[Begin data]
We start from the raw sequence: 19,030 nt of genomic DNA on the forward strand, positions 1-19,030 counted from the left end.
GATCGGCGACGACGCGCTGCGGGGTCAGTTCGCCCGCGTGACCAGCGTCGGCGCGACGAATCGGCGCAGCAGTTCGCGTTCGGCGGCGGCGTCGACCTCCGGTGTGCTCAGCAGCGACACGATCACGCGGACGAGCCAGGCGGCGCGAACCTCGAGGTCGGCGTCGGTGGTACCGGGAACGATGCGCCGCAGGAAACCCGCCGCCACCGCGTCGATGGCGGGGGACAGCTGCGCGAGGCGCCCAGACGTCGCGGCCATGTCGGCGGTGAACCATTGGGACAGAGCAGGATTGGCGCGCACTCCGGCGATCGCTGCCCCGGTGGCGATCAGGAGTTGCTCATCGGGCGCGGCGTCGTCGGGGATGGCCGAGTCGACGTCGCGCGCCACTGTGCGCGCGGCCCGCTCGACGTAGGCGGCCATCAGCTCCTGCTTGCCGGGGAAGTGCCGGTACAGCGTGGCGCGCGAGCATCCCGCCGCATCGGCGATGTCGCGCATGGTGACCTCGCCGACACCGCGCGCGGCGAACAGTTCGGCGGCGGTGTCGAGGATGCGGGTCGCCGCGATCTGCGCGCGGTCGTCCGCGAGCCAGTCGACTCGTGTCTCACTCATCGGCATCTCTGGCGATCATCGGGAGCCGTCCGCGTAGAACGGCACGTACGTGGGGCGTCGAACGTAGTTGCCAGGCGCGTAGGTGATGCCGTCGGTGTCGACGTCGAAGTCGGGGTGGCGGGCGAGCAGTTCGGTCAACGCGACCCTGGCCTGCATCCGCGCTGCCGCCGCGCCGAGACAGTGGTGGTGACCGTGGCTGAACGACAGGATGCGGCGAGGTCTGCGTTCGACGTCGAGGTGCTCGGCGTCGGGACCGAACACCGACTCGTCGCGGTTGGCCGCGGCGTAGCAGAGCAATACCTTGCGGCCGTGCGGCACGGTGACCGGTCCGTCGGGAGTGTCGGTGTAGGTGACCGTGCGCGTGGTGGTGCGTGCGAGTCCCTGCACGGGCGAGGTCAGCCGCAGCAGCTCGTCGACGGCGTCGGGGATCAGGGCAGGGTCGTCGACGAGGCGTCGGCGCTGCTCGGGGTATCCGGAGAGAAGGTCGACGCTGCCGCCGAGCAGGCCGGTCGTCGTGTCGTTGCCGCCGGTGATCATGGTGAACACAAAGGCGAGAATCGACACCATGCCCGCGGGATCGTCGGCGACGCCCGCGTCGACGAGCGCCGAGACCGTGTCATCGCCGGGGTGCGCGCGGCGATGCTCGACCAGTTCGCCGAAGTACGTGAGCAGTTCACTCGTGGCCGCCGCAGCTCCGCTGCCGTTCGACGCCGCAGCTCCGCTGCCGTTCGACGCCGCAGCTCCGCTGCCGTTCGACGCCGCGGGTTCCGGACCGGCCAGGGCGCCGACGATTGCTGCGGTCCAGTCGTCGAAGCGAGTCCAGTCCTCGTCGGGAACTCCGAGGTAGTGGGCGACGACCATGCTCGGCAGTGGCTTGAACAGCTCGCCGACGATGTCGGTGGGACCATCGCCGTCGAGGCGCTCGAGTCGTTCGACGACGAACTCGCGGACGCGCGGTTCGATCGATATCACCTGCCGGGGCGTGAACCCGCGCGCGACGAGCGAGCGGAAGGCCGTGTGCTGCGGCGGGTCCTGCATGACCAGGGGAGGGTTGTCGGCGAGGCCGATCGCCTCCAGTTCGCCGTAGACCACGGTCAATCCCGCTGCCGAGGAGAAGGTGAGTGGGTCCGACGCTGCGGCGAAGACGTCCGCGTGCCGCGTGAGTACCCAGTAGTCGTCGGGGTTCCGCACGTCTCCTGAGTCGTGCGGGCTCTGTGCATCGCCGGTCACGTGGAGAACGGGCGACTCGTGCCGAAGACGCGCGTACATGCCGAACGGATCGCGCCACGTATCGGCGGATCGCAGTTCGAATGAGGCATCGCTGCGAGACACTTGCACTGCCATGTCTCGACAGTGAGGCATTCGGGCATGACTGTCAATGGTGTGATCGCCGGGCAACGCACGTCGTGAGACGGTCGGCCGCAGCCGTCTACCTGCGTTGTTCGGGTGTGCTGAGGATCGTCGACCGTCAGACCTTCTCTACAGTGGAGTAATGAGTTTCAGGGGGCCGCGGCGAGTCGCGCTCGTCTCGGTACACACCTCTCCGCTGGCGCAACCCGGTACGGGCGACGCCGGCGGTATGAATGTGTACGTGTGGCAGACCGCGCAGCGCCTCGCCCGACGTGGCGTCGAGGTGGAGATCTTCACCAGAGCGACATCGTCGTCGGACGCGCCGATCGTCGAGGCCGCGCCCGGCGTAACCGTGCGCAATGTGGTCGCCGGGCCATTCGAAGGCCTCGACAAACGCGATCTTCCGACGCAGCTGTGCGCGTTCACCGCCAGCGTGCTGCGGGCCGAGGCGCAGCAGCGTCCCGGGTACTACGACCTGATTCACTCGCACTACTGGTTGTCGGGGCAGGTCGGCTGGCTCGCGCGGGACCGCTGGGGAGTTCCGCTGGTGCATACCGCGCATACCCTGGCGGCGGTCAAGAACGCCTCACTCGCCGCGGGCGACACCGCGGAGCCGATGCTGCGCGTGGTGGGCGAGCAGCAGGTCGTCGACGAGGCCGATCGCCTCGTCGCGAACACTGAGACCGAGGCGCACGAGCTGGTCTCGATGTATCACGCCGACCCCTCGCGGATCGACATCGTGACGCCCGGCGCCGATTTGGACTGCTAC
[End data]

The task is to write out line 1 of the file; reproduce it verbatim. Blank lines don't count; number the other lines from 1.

We start from the raw sequence: 19,030 nt of genomic DNA on the forward strand, positions 1-19,030 counted from the left end.